If someone doesn’t accept your anger, to whom does it belong?
One day, Buddha was passing through a village when some local people came over and insulted him. They used all the terrible words that they knew. Buddha stood there, listened silently, very attentively, and then said, ‘Thank you for coming to me, but I am in a hurry. I have to reach the next village, people will be waiting for me there. I cannot devote more time to you today, but tomorrow coming back I will have more time.’
Those people could not believe their ears: this man had remained utterly unaffected, undistracted. One of them asked, ‘Have you not heard us? We have been abusing you, and you have not even answered!’
Buddha said, ‘If you wanted an answer, then you have come too late. You should have come ten years ago, then I would have answered you. But for these ten years I have stopped being manipulated by others. I am no longer a slave, I am my own master.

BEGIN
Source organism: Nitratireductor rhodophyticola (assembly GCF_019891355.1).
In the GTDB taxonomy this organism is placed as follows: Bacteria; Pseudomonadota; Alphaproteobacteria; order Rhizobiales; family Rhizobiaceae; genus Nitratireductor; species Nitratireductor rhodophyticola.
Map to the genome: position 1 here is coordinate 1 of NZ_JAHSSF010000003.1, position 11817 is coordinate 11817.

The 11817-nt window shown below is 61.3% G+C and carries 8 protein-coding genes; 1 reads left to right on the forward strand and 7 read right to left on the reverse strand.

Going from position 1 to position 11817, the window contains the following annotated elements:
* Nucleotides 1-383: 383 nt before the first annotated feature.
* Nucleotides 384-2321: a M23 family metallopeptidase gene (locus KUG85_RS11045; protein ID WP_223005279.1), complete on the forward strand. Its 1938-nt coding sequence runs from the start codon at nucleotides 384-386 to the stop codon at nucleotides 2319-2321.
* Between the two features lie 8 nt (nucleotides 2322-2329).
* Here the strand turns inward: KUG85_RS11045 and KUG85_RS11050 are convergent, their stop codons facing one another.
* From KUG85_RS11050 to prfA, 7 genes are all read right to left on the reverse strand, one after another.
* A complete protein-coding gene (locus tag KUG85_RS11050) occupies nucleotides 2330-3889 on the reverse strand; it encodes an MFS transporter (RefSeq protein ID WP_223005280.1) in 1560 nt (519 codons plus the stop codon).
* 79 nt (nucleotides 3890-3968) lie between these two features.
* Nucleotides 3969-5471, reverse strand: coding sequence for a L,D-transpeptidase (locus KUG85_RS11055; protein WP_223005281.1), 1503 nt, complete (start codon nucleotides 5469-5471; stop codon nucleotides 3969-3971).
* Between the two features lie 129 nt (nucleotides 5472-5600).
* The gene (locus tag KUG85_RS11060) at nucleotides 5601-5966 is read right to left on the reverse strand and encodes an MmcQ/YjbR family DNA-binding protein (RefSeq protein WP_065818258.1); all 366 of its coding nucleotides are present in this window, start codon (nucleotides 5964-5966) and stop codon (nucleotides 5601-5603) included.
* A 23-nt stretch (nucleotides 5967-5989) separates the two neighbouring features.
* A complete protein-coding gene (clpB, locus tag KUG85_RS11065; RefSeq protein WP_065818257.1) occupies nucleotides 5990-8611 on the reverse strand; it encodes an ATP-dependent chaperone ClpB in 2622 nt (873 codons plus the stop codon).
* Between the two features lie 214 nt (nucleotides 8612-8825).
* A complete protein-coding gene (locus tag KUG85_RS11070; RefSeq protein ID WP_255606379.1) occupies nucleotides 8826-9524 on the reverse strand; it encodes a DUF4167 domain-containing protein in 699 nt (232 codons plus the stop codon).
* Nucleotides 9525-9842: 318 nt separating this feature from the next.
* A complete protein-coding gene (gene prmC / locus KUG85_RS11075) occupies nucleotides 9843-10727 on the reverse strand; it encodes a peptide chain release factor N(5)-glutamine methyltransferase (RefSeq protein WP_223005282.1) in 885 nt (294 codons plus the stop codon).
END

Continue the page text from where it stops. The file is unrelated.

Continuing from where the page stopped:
‘Now, it is your freedom to insult me, it is my freedom whether to take it or not. I don’t take it. You insult me, true. That’s your decision. I am free to take it or not to take it, and I say I don’t take it. What will you do with it?
‘Tell me, if you buy a gift for someone, and that person does not take it, to whom does the gift belong?’
The crowd was surprised to be asked such a strange question and a man answered, ‘It would belong to me, because I bought the gift.’
Buddha smiled and said, ‘That is correct. And it is exactly the same with your anger. If you become angry with me and I do not get insulted, then the anger falls back on you. You are then the only one who becomes unhappy, not me. All you have done is hurt yourself.
‘If you want to stop hurting yourself, you must get rid of your anger and become loving instead. When you hate others, you yourself become unhappy. But when you love others, everyone is happy.’